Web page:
Indiana Allows Increased Pollution of Lake Michigan

From those of us who live near Lake Michigan: thanks a heap, Indiana.

Indiana regulators exempted BP from state environmental laws to clear the way for a $3.8 billion expansion that will allow the company to refine heavier Canadian crude oil. They justified the move in part by noting the project will create 80 new jobs.

Under BP's new state water permit, the refinery—already one of the largest polluters along the Great Lakes—can release 54 percent more ammonia and 35 percent more sludge into Lake Michigan each day. Ammonia promotes algae blooms that can kill fish, while sludge is full of concentrated heavy metals.

This is not a comforting admission:

[Paul Higginbotham, chief of the water permits section at the Indiana Department of Environmental Management] said regulators still are unsure about the ecological effects of the relatively new refining process BP plans to use.

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  • Display: Sort:
    dirty water from Indiana (none / 0) (#1)
    by LizDexic on Sat Jul 14, 2007 at 09:00:46 PM EST
    I live in Evanston IL, six blocks from the lake and I go down there most every day with my dog. I've observed that when the water is warm, it's dirty (most probably from Indiana) and when it's cold it's clean (most probably from Michigan.)

    One day a couple of weeks ago, there was this lime green foam all along the shore...scary and disgusting. Also disturbing to think that our drinking water comes from there.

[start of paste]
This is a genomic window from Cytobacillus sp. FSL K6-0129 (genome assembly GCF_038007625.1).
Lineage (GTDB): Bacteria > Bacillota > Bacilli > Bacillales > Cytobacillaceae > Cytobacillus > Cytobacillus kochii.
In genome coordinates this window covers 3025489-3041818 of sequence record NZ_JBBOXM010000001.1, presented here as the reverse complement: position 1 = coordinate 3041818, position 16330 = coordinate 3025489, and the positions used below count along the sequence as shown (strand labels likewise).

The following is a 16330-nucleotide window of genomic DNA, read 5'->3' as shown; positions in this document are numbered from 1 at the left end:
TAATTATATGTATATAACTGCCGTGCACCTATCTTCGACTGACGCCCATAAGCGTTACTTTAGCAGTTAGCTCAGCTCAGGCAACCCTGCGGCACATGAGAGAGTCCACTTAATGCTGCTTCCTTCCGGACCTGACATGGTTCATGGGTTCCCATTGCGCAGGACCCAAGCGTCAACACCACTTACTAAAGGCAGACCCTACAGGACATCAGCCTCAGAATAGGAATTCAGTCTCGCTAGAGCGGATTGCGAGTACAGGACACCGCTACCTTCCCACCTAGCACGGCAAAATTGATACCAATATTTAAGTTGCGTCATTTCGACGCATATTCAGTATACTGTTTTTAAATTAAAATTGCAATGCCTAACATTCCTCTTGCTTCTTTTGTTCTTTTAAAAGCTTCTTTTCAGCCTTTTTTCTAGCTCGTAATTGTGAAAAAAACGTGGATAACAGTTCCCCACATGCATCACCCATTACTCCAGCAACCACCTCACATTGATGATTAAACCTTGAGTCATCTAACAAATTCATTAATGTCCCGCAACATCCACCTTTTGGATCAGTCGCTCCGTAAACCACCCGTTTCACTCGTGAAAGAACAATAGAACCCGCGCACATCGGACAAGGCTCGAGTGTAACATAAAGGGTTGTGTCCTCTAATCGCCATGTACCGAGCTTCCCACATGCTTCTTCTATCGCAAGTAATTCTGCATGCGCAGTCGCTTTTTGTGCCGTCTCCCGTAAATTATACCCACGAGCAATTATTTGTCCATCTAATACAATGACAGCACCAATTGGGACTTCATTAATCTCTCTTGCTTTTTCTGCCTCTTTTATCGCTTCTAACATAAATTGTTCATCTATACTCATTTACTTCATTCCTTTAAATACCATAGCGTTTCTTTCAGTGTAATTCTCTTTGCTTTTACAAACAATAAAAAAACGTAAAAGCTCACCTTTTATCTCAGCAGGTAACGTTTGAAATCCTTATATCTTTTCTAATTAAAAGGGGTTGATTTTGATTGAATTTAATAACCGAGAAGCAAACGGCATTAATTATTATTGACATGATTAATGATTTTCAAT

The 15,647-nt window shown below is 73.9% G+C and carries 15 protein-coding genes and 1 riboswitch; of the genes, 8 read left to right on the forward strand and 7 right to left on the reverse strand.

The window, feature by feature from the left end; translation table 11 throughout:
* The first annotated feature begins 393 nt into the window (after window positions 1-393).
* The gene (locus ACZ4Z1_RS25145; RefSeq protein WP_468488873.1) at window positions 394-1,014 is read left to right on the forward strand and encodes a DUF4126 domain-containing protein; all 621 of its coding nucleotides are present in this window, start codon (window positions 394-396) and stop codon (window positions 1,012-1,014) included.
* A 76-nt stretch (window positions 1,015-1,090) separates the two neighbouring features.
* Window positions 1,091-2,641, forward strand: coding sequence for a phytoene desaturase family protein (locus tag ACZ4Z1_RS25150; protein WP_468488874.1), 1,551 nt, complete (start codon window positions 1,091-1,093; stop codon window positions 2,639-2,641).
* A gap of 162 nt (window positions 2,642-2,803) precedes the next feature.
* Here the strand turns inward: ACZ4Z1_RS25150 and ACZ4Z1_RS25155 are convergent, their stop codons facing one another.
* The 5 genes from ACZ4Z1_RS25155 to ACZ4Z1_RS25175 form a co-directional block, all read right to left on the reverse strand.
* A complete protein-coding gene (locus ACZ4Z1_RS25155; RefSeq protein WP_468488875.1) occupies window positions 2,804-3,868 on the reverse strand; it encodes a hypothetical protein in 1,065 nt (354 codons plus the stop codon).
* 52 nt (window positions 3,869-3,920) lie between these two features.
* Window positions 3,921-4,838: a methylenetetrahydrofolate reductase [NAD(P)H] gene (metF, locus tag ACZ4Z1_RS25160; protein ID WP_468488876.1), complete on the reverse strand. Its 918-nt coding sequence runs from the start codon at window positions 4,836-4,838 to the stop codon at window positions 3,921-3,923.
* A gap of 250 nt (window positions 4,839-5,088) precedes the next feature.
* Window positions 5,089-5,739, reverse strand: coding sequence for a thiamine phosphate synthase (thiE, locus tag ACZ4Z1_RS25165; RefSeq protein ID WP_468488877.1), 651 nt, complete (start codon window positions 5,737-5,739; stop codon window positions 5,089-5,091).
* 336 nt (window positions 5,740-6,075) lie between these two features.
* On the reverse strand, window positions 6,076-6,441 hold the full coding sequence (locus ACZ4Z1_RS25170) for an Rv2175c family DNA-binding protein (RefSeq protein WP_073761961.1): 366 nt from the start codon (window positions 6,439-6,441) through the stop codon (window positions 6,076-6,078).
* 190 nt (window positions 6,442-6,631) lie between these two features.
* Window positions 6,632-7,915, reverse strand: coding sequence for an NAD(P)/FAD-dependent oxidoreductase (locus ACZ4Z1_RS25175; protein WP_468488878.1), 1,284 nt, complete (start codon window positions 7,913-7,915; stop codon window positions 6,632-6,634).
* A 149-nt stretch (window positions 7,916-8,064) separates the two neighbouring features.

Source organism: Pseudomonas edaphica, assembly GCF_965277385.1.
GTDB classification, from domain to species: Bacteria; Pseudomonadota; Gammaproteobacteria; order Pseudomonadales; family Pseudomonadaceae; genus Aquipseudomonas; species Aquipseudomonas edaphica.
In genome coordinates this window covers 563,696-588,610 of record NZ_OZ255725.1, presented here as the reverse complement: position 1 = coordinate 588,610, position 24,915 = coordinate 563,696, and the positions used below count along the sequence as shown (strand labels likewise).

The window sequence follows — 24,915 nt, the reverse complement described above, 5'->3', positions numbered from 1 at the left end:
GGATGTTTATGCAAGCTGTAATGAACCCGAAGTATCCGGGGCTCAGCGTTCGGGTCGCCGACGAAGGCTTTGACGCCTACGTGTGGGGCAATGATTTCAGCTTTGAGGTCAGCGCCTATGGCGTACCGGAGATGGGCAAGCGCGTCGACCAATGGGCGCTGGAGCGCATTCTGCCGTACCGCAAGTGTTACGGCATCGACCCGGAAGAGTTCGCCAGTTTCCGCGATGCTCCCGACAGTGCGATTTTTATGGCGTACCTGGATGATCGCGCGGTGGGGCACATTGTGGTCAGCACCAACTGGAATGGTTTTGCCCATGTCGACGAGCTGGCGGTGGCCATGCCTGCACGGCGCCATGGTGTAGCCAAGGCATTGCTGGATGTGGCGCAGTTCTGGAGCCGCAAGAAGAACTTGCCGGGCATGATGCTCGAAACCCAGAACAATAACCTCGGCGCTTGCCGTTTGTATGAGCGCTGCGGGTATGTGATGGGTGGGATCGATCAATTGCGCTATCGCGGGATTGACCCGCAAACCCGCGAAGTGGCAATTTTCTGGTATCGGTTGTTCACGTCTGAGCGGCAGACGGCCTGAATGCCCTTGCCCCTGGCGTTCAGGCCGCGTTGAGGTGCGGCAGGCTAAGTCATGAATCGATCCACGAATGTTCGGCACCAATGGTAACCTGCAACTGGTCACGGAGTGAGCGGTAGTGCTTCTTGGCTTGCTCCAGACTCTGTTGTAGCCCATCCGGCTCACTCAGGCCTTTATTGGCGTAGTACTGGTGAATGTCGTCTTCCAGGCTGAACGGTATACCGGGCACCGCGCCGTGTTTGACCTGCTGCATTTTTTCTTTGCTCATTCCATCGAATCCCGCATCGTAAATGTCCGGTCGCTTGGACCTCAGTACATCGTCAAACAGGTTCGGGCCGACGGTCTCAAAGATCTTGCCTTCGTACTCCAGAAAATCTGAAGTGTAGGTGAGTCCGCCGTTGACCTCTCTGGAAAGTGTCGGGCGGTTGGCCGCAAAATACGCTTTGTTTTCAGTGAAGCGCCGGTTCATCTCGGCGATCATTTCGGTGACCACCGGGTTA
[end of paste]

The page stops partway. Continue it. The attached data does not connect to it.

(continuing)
Many years ago it was common knowledge that if someone could take a sample of polluted water from our waterways and trace it to where it was being spewed from, the US attorney would file suit and the person who brought it to their attention could share in a percentage of the fine against the polluter.
    Do you think that could be the case now? Or would the Republican US attorneys just not care?

    ...scary and disgusting. (none / 0) (#2)
    by desertswine on Sun Jul 15, 2007 at 12:27:43 AM EST
    "Also disturbing to think that our drinking water comes from there."

    Sometimes it seems so hopeless.

    Part of the reason.... (none / 0) (#3)
    by kdog on Sun Jul 15, 2007 at 12:36:50 PM EST
    I used to believe in the state was the need to protect us all from such industrial pollution.  My eyes are slowly opening to the fact that state regulations to prevent or reduce industrial pollution are totally ineffective or worse, they may in fact encourage pollution deemed "legal" or "acceptable" by the corrupted state and their benefactor, big business.  

    Libertarians believe tort law is all that is necessary to discourage/prevent pollution. As long as every citizen has the right to sue a polluter when they have been injured, there is no need for lax regulations practically written by the very companies they are being regulated, and codifying into law the "legal" poisoning of our enviroment.  As far as I know, an injured party cannot sue a polluter if the polluter meets the state regulations....so what good are the regulations?  

    As you may have guessed, I've been doing some reading on libertarian/anarchist principles...eye-opening stuff if you can keep an open mind.